FRANKFORT, Ky. — Gov. Andy Beshear on Wednesday prepared voters to take part safely in the upcoming primary elections and revised travel restrictions as the state continues to fight the novel coronavirus 2019 (COVID-19).
The governor also provided updates on coronavirus statistics and expanding testing efforts. He offered new details about primary elections that were moved to late June and issued a new executive order on travel restrictions.
“As long as we continue to be good neighbors, we can write our chapter in the history books about how to defeat this pandemic,” Beshear said.
As of 5 p.m. May 6, Beshear said there were at least 5,934 coronavirus cases in Kentucky, 159 of which were newly confirmed Wednesday, a day after the largest one-day total of new cases were reported.
“Obviously, that is less than half of yesterday, so we do still believe we are stabilized and hopefully plateaued here in the commonwealth,” the governor said.
Beshear also reported eight new deaths Wednesday, raising the state’s toll to 283 deaths related to the virus.
“These are eight of us, these are eight of our citizens who are gone too early. These are eight families and eight communities in mourning today,” the Governor said. “Let’s prove that no matter how many days we have to report these, that we care just as much each and every day.”
The deaths include two women, ages 88 and 95, from Jackson County; a 72-year-old woman from Jefferson County; two women, ages 85 and 99, from Kenton County; two women, ages 57 and 63, from Muhlenberg County; and a 73-year-old from Russell County.
At least 2,125 Kentuckians have recovered from the virus.
For additional information, including up-to-date lists of positive cases and deaths, as well as breakdowns of coronavirus infections by county, race and ethnicity, click here.
Beshear is urging Kentuckians to take advantage of expanding coronavirus testing across the state.
The governor said the state’s partnership with Kroger will bring more testing next week in Louisville, Lexington, Elizabethtown and Corbin.
“Sign-ups are live now, right now,” said Beshear. “We need to fill up more than 400 slots each day. Let’s not have any more no-shows. Let’s get everyone tested.”
Information on how to register at dozens of sites throughout the commonwealth – including new drive-through operations in Pikeville and Ashland – can be found at kycovid19.ky.gov.
Health care reopening Phase 2
Kentucky Department for Public Health (KDPH) Commissioner Dr. Steven Stack said Health Care Phase 2 is beginning with outpatient and ambulatory surgery and invasive procedures.
“This means that same-day or procedures that last less than 24 hours can be performed in ambulatory surgical centers and hospitals and other facilities,” said Dr. Stack, who added the facilities must first show they’re ready to operate under strict guidelines.
All patients must have COVID-19 pre-procedure testing per professional association guidelines consistent with KDPH guidance. The 10 rules of reopening also apply, which includes universal masking and personal protective equipment (PPE), closed common areas, along with requirements to follow specific procedure guidance.
Preparing for primary elections
Beshear offered new details on the coming primary elections, urging voters to get ready to request absentee ballots and announcing help from the Kentucky National Guard.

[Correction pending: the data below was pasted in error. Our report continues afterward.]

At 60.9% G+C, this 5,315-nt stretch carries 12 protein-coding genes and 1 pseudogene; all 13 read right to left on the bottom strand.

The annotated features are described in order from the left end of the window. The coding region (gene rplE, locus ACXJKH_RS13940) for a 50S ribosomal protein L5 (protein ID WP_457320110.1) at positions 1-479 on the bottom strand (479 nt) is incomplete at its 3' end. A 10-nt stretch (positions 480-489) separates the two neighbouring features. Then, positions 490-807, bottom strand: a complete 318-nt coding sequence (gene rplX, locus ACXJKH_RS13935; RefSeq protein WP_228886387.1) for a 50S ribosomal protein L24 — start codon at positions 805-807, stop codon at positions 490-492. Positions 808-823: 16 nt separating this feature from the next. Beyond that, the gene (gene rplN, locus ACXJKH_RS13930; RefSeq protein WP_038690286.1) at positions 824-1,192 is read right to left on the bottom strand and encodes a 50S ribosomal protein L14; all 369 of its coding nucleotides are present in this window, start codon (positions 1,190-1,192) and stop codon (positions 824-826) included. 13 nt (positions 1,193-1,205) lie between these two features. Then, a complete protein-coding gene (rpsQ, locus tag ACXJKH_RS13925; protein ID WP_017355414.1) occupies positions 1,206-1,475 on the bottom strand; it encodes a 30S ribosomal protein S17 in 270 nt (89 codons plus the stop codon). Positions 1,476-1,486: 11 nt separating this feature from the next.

Last month, Beshear and Secretary of State Michael Adams agreed to move the primary elections to June 23 and to allow everyone to request absentee ballots. The governor noted that voters in Jefferson County already can request an absentee ballot through the County Clerk’s Office website. An online portal for all voters to request the ballots is being created.
The governor said National Guard leaders offered to help and members will work as poll workers and keep polling places operating safely. The governor said he was proud of the guard for stepping in to help where in-person voting is necessary.
Beshear credited Kentucky National Guard Brig. Gen. Hal Lamberton with offering to help with the election.
“We literally are spread out across the entire state and I would venture we probably have soldiers or airmen who live in virtually all 120 counties,” Lamberton said. “So it quite simply is a common-sense solution for the issue.”
Beshear said his administration is changing its travel restrictions to better comply with judicial findings and more closely mirror the guidance of neighboring states.
The governor issued a new executive order that continues to ban anyone with a positive or presumptively positive case of COVID-19 from entering Kentucky, except as ordered for medical treatment. It also keeps in place requirements of social distancing on public transportation.
Those traveling from out of state into Kentucky and staying are being asked to self-quarantine for 14 days.
“Basically, the court said, ‘We think Ohio’s is fine. We think yours should be more like Ohio’s,’” the governor said. “So we’ve issued one today that’s just like Ohio’s. That’s what the court says will work, so that’s what we’ll do.”
Beshear acknowledged that today is National Nurses Day, and it comes on National Nurses Week at a time when our health care givers are doing more than their share.
“Thank you to all of our nurses out there on the front lines at one of the most dangerous times, ever, to be a nurse,” the governor said. “We appreciate you so very much.”
The governor noted that today also is National Interpreter Appreciation Day. He praised Virginia Moore, the lead American Sign Language interpreter for his daily briefings, and all those who help work in state government.
Moore tied both honorific days together by teaching us how to sign the phrase: “Thank you, nurses.” Beshear then asked how to sign, “Thank you, Virginia.”